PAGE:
On January 3, 2008, Riggins co-hosted the 74th Orange Bowl pre-game show. That same night, the Kansas Jayhawks defeated the Virginia Tech Hokies 24–21. It came 39 years after Riggins and the Jayhawks last played in the game in 1969. He offered congratulations to his Alma Mater in his closing comments, saying "The KU ship's been out at sea since '48. It finally came to port tonight!"

In September 2008 it was announced that Riggins would co-host the program "Sirius Blitz" with Adam Schein on Satellite Radio Stations Sirius 124 and XM 105. Following his involvement with "Sirius Blitz" Riggins began hosting his own show, The John Riggins Show, which simulcasts on television and radio on MASN-TV and WTOP-HD3, which airs each weekday afternoon. Riggins has been critical on his radio shows of the current management of the Washington Redskins under owner Dan Snyder.

Previously, he had been a panelist on Redskins Report until that show was canceled in December 2008 due to budget cuts.[27]

In 2016, Riggins returned to ESPN 980 Redskins radio in a variety of roles. Weekly appearances consisted of a one-hour appearance on Tuesdays with Bram Weinstein, a Thursday appearance on moving drive with Kevin Sheehan & Chris Cooley and a Friday appearance on Inside The Locker Room with Doc Walker, Brian Mitchell and Scott Jackson. Additionally, Riggins co-hosted the Washington Redskins Radio Network pregame show with Kevin Sheehan before every Redskins game.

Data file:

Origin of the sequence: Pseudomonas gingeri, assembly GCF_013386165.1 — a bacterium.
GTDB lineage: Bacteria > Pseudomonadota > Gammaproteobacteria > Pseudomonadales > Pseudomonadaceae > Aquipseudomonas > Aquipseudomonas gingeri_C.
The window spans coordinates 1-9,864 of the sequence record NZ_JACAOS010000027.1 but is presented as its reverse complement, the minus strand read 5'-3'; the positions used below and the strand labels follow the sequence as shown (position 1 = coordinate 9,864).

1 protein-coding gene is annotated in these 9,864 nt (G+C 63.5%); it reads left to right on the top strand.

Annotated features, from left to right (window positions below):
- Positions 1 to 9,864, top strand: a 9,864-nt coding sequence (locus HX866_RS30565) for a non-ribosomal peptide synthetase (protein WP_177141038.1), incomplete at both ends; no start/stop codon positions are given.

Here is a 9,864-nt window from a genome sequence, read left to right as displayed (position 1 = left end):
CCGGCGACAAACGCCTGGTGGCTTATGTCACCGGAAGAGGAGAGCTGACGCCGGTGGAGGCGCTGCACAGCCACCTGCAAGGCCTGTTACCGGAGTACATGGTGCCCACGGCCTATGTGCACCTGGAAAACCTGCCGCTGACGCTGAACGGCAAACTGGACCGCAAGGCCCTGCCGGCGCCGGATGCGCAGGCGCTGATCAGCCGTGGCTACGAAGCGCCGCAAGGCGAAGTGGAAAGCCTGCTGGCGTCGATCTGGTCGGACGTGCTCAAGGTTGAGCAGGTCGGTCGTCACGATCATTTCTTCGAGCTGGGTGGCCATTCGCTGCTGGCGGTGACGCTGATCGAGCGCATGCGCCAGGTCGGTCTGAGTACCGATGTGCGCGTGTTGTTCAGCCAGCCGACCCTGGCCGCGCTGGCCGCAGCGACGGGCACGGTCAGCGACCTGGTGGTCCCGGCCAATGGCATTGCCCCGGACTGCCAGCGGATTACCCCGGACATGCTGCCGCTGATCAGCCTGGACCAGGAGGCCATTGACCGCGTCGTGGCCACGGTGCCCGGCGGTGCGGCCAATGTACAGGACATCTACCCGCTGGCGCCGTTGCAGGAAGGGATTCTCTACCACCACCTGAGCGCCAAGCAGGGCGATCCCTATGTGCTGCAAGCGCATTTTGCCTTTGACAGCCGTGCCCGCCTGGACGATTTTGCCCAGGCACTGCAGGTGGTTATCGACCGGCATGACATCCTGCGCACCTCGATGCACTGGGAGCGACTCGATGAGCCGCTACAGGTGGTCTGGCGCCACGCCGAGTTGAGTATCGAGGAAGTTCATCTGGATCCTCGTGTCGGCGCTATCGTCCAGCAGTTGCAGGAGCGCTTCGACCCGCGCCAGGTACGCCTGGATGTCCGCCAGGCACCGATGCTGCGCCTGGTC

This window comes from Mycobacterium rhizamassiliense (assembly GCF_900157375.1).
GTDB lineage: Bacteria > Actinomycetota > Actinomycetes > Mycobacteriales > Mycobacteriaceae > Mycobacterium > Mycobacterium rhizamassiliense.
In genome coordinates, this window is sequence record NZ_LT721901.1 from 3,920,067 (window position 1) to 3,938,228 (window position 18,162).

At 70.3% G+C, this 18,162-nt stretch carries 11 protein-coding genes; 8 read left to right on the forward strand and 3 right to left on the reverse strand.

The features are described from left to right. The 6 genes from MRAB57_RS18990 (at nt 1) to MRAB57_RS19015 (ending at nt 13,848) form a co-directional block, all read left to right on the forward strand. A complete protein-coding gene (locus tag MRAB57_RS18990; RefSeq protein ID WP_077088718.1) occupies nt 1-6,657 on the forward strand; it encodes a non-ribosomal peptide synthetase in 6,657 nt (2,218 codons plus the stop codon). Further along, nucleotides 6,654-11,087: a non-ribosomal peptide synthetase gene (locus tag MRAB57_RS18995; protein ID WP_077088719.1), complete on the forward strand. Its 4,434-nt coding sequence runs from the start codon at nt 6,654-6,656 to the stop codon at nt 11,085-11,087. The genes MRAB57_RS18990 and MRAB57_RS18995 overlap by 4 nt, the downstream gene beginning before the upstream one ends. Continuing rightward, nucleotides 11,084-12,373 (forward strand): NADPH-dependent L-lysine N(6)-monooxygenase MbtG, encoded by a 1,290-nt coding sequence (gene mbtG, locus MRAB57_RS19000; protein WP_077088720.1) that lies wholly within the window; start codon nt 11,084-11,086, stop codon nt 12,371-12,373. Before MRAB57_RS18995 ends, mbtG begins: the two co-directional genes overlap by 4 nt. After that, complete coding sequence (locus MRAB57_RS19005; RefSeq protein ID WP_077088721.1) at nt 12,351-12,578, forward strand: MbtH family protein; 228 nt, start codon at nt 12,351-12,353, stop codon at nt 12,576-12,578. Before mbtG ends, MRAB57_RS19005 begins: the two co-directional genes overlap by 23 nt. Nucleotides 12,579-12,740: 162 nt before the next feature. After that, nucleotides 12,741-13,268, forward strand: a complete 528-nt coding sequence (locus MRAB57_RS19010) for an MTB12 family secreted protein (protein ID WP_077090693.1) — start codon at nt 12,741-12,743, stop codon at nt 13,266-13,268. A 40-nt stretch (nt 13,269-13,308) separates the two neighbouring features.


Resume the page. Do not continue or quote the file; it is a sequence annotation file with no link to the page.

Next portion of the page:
Personal life

Riggins was still welcome at the White House in 1984.
Riggins was still welcome at the White House in 1984.

Riggins has been married twice and has six children Robert, Portia, Emil, Liberty, Hannah and Coco.[8] He now resides in Cabin John, Maryland near the Potomac River with his current wife Lisa Marie.[28]